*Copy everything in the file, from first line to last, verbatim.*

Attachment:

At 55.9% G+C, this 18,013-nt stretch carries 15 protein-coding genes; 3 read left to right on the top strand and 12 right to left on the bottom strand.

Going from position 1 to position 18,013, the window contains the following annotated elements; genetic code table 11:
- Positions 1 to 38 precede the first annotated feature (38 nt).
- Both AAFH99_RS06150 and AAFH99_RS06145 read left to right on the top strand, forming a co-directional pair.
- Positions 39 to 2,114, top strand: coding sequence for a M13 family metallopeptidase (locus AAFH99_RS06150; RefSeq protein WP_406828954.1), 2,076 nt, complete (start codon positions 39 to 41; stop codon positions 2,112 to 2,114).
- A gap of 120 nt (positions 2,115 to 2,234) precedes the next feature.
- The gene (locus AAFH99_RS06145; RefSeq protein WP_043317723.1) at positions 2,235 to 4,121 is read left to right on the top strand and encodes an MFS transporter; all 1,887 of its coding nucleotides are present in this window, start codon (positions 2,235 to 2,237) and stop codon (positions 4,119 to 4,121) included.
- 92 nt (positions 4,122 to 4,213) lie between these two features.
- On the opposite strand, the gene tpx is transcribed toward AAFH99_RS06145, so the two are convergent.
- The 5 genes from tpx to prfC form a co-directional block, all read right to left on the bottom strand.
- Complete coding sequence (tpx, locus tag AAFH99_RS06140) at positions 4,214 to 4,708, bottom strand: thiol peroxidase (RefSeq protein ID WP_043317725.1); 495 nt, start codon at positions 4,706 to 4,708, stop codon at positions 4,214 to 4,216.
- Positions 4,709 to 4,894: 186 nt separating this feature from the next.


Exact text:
At 55.9% G+C, this 18,013-nt stretch carries 15 protein-coding genes; 3 read left to right on the top strand and 12 right to left on the bottom strand.

Going from position 1 to position 18,013, the window contains the following annotated elements; genetic code table 11:
- Positions 1 to 38 precede the first annotated feature (38 nt).
- Both AAFH99_RS06150 and AAFH99_RS06145 read left to right on the top strand, forming a co-directional pair.
- Positions 39 to 2,114, top strand: coding sequence for a M13 family metallopeptidase (locus AAFH99_RS06150; RefSeq protein WP_406828954.1), 2,076 nt, complete (start codon positions 39 to 41; stop codon positions 2,112 to 2,114).
- A gap of 120 nt (positions 2,115 to 2,234) precedes the next feature.
- The gene (locus AAFH99_RS06145; RefSeq protein WP_043317723.1) at positions 2,235 to 4,121 is read left to right on the top strand and encodes an MFS transporter; all 1,887 of its coding nucleotides are present in this window, start codon (positions 2,235 to 2,237) and stop codon (positions 4,119 to 4,121) included.
- 92 nt (positions 4,122 to 4,213) lie between these two features.
- On the opposite strand, the gene tpx is transcribed toward AAFH99_RS06145, so the two are convergent.
- The 5 genes from tpx to prfC form a co-directional block, all read right to left on the bottom strand.
- Complete coding sequence (tpx, locus tag AAFH99_RS06140) at positions 4,214 to 4,708, bottom strand: thiol peroxidase (RefSeq protein ID WP_043317725.1); 495 nt, start codon at positions 4,706 to 4,708, stop codon at positions 4,214 to 4,216.
- Positions 4,709 to 4,894: 186 nt separating this feature from the next.